State to begin reporting cases by school

DHEC will release reports on Tuesdays, Fridays each week


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As schools settle into a new year that is anything but normal, the public may soon have a better grasp on how much the coronavirus is being marked present in classrooms.

Starting Friday, the state's public health agency will begin releasing twice-weekly reports on the number of confirmed COVID-19 cases associated with staff and students at public and private schools.

According to the S.C. Department of Health and Environmental Control, the reporting will include for every school both cumulative and rolling 30-day counts of confirmed cases among students, teachers and faculty members and will be updated on Tuesday and Friday afternoons.

DHEC determined the key points of its imminent data sets are fourfold.

First, the reporting doesn't mean that students, faculty or staff contracted the virus at school.

"Unlike a nursing home, where residents live at the facility, students, teachers and faculty come and go from school and are active in their community and could come into contact with the virus outside of a school setting," the state agency's news release on the matter reads.

Second, the reporting will include K-12 students in private and public schools, not college students.

Students living in South Carolina to go to school are included in DHEC's daily numbers, which are reported by county based on patients' current address.

The third key point is that school-level case reporting will include only those who "physically attend school on a regular basis," such as sports coaches, tutors, part-time employees, food service staff who work in cafeterias, custodial and maintenance staff and other school employees with "a physical presence."

Students who participate in virtual instruction but are on campus regularly for extracurricular activities will also be included.

Lastly, DHEC pointed out that some schools may choose to self-announce cases before that are reflected in the state agency's twice-weekly reports.

"There may be a delay in what cases are included in DHEC's online reporting," the release said, "as the agency works to receive the information, review it and confirm it before presenting it online."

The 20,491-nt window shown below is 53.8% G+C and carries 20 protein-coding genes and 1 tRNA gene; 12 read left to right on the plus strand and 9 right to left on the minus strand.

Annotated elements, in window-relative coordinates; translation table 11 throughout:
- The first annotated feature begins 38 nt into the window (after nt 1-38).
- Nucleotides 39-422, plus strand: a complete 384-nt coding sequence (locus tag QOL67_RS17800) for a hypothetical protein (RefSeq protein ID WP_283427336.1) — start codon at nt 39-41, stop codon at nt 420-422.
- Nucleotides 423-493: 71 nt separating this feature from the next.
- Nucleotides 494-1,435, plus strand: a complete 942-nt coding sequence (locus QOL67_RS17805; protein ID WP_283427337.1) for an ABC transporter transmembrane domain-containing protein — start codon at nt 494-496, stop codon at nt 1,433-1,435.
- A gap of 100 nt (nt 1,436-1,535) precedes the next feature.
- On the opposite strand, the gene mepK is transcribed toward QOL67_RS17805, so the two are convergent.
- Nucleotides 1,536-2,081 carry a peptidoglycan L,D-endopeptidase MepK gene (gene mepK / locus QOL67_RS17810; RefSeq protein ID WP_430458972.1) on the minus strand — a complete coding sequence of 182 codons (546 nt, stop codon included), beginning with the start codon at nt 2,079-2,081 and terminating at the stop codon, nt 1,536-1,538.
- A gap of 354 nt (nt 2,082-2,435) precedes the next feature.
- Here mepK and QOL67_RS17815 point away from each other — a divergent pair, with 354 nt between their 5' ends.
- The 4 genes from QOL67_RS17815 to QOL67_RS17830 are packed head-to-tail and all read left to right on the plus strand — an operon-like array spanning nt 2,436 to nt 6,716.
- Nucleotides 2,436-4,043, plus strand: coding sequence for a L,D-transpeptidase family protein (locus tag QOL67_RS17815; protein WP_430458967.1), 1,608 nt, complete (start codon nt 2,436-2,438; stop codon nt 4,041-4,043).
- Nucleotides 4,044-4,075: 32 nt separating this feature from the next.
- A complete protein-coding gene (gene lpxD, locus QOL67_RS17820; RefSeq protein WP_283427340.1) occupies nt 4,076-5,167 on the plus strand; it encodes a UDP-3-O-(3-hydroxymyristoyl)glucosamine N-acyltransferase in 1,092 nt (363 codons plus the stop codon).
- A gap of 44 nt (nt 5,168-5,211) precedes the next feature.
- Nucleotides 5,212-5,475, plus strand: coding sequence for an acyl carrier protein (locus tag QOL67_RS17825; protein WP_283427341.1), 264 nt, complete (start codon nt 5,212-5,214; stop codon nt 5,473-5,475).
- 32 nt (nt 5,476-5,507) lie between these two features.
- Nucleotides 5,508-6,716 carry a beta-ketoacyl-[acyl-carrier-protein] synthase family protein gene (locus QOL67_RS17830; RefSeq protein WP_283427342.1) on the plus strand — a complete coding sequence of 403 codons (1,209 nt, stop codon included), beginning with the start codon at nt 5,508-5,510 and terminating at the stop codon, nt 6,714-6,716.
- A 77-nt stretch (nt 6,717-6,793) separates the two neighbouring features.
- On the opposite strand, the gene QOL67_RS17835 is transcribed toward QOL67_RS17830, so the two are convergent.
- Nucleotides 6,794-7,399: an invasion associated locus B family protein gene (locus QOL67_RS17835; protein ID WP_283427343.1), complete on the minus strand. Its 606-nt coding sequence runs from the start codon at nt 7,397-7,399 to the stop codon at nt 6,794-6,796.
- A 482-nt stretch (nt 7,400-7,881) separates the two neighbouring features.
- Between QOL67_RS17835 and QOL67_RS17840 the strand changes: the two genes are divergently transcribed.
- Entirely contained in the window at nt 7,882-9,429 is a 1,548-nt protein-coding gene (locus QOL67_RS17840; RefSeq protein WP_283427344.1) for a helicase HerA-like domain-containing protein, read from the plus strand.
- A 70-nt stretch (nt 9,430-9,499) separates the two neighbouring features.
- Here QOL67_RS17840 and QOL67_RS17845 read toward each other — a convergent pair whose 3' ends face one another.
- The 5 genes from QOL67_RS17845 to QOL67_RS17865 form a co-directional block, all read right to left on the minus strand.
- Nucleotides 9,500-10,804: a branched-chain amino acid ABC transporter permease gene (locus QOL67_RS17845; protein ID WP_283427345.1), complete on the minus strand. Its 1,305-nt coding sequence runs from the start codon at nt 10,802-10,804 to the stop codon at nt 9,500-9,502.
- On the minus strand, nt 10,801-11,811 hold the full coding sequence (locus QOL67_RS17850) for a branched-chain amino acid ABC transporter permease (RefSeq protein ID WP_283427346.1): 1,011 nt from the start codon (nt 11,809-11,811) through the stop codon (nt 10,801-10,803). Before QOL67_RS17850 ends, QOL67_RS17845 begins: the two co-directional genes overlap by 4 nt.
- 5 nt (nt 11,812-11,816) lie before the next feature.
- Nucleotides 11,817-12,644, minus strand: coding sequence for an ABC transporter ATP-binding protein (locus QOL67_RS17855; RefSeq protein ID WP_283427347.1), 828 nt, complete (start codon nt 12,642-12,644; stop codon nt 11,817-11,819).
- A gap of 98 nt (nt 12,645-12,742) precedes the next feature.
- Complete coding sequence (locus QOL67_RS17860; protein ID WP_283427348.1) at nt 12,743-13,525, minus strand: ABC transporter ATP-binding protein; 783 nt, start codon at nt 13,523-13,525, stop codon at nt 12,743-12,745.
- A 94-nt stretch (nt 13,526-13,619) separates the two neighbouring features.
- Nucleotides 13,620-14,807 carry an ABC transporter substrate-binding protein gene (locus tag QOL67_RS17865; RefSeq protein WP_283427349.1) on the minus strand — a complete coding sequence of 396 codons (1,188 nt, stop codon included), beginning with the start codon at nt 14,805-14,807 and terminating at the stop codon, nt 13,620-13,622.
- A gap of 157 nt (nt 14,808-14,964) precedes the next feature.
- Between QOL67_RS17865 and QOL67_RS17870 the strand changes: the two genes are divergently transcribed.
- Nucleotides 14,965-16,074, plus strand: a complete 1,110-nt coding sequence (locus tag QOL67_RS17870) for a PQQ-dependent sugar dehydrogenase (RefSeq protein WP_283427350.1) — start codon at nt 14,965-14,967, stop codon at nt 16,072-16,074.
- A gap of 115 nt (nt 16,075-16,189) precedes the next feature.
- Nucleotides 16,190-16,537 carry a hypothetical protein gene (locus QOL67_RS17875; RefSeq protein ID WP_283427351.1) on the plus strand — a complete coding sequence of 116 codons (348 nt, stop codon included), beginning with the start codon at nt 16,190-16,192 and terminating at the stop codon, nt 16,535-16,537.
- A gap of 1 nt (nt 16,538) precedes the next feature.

The new data reporting comes after DHEC released a county-level data dashboard on Aug. 11 that offers trends and numbers on testing, hospitalizations, cases and deaths for every county.

Gov. Henry McMaster during the summer asked school districts to offer in-person instruction five days a week, but most are starting with a hybrid model that includes two days in a classroom and the rest virtual.

Sumter School District started its school year on Friday in an all-virtual capacity. District administration is planning to reevaluate every two weeks whether it is ready to begin offering a hybrid instruction model with two days a week of in-person instruction based on virus activity.

Clarendon School Districts 1 and 2 both started on Aug. 17, Summerton-based Clarendon 1 offering a full five days a week of face-to-face instruction as well as a hybrid model and fully virtual model for all students. Clarendon 2 in Manning plans to begin offering one day a week of in-person instruction on Sept. 14 after starting fully virtual.

Clarendon County School District 3 in Manning starts on Sept. 8 with five days of in-person instruction a week offered to grades K-2 and a hybrid model with two days a week in person for grades 3-12. All students can also choose to remain fully virtual.

Lee County School District also plans to start Sept. 8 but will begin fully virtual and will reevaluate every two weeks when it can open a hybrid model option to students.

While the state's seven-day rolling average had been steadily decreasing since a peak at the end of July, new cases leveled off but now have started to rise again, recently reaching past 900 for the first time since the decline.

On Tuesday, DHEC announced 761 new confirmed cases of the virus and 37 additional deaths, bringing the total number of confirmed cases statewide to 118,116 and the death toll to 2,626.